I breathe the sweet autumn air at my windowsill and read about the stars I used to watch while hiding on your rooftop when I couldn’t find any other escape. Billions of them swirl through the charcoal sky, forming and glowing and dying and carrying their satellites to whatever end the universe desires. I am taking general education classes at community college because you told me so repeatedly that I was stupid. I am learning Composition and Statistics along with Astronomy. I know now what white bread and diapers and ramen and bus fare costs, that I get more tips when I smile and look my tables’ customers in the eye, that sometimes I still miss your sour mash breath against my neck and hate myself. It’s good I’ve gone so far, but I’d prefer to go farther still.
Four hundred years from my bare floor and little folding chair there is a planet orbiting so close to its sun that it exists as pure lava. A yellow call out box on my textbook’s page tells me that eventually the planet will slip irrevocably into its star’s grasp and gravity will tear what remains of the satellite’s soul to atoms. It is pure terror to see an ending in front of you and be unable to stop it. Like looking into a night where there is too much sky and too much air and too many jets streaking everywhere you can’t go from a rooftop that is the right height for jumping. Kepler 78b, if anyone even remembers the planet’s nearly anonymous designation after it’s gone, will live as a footnote in a remaindered textbook.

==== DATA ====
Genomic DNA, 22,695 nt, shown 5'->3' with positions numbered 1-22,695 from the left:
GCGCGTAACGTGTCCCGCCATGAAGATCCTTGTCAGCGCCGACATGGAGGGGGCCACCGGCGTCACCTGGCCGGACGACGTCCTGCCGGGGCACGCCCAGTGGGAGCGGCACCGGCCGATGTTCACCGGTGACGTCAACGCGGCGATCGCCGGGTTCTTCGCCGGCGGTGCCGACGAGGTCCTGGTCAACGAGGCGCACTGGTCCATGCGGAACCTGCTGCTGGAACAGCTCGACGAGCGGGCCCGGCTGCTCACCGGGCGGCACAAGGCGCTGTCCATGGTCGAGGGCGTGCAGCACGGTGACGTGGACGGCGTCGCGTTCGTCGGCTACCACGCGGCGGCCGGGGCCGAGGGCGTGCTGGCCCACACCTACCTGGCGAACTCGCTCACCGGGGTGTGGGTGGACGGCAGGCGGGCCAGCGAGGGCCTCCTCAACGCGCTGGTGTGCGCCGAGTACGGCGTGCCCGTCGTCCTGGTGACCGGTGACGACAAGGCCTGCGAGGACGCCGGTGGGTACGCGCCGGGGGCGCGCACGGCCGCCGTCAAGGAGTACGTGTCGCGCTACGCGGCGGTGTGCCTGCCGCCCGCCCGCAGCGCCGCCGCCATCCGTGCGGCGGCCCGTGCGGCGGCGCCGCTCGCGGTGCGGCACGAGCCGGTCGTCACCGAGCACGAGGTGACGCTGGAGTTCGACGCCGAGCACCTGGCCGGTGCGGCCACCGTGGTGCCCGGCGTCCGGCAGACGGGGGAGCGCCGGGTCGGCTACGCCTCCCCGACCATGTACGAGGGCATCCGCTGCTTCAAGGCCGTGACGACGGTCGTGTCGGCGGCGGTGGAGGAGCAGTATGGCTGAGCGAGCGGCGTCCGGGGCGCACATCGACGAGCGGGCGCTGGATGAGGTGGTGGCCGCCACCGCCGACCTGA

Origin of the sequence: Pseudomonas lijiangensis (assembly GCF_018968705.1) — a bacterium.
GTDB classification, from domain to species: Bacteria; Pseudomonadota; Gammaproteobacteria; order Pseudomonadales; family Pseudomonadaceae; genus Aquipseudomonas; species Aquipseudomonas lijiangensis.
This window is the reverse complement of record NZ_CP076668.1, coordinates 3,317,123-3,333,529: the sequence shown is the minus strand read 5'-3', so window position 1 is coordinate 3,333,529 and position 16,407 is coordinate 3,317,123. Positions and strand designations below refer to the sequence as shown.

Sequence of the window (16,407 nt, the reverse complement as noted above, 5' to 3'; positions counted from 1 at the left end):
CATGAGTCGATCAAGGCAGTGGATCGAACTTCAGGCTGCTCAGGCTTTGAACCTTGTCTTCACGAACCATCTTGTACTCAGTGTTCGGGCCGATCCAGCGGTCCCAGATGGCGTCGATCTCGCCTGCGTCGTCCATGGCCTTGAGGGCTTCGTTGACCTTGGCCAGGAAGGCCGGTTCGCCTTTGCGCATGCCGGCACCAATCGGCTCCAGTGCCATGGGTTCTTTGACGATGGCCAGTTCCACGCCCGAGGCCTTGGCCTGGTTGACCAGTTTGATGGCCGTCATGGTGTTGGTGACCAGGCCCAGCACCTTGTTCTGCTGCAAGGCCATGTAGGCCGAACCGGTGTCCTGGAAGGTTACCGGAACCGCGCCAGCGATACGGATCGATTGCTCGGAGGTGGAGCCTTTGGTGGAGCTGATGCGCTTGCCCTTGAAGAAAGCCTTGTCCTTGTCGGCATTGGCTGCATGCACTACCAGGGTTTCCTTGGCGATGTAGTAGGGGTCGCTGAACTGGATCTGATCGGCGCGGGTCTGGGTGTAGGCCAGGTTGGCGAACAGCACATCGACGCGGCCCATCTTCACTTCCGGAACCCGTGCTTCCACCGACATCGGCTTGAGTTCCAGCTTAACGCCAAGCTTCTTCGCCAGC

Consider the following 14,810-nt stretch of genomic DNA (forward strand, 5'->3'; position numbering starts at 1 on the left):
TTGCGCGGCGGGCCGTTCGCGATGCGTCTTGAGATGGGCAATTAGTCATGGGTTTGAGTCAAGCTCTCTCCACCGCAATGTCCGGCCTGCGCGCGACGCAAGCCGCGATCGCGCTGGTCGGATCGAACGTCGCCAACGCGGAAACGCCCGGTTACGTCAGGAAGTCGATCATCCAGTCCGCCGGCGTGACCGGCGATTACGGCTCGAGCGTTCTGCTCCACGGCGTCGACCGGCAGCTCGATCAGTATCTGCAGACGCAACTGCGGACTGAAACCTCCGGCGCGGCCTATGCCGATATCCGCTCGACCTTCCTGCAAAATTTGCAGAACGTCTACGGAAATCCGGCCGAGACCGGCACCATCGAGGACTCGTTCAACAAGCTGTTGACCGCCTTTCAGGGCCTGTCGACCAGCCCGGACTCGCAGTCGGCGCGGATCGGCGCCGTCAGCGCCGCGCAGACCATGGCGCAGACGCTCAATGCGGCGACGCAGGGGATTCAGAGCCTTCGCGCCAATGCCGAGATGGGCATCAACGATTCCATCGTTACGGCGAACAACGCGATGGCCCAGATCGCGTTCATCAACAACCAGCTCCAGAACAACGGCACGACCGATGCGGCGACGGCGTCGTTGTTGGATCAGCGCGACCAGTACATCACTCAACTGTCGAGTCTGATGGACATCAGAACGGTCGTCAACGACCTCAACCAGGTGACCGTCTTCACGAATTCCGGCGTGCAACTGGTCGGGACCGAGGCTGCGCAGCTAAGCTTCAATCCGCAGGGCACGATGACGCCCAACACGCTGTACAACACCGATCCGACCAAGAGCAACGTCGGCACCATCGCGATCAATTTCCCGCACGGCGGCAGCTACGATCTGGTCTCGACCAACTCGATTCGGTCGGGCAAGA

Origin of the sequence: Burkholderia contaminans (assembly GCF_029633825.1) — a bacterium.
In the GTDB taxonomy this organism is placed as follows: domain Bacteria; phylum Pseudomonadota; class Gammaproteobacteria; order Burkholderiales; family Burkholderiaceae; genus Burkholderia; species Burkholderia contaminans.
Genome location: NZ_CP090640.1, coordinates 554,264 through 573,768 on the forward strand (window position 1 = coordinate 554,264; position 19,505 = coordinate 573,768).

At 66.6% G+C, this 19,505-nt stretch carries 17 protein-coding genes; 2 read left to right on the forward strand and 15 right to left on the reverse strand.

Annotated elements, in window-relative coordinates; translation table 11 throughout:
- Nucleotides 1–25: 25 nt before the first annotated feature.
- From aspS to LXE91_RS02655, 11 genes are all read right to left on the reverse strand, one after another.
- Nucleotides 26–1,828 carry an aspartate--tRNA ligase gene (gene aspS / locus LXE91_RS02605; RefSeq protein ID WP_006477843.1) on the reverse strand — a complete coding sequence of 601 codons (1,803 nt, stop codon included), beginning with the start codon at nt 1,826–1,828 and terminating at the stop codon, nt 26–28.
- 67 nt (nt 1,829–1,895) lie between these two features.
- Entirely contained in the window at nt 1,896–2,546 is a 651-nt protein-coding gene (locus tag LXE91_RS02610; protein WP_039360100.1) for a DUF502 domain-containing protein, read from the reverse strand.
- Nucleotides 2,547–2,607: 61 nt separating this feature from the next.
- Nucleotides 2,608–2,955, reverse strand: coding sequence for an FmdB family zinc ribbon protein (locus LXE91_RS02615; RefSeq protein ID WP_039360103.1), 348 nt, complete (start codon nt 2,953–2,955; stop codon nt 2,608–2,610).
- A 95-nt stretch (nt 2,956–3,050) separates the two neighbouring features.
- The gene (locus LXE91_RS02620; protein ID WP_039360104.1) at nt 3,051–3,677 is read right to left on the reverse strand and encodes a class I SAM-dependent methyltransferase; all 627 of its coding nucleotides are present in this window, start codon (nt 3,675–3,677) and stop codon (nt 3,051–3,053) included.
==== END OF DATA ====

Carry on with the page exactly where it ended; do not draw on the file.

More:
Except that maybe this won’t happen. Because Kepler 78b shouldn’t exist. In the light of my second-hand lamp I learn that planets accrete in brilliant clouds of gas and dust far from their anchoring sun. They can’t form inside a star’s material. They can’t migrate inward and then just stop. Scientists don’t know how Kepler 78b arrived where it is, or how it stays in its fatal orbit. But they’re looking, and when they have the answer they’ll teach it to the next generation. This is how we grow smarter, how we change. We look into the night and ask a question and then we step outside ourselves.
I think of this strange planet with the apartment lights darkened and Malia asleep in the next room. I lever the ancient window sash open, feeling strength returned to arms no longer blackened with bruises. The stars now hang closer than the memory of your too long arms fumbling with the spice rack, the angry sweat that glossed your reddened face, the spittle that showered the air between us. And I think less and less of your tear-stained collar, your windmilling fists battering anything that fell in your circle, and more and more of this thing called the future. I find that with time to think my mind runs in all kinds of ways, and I know now that there is no light or heat that will destroy me.
Image credit: International Business Times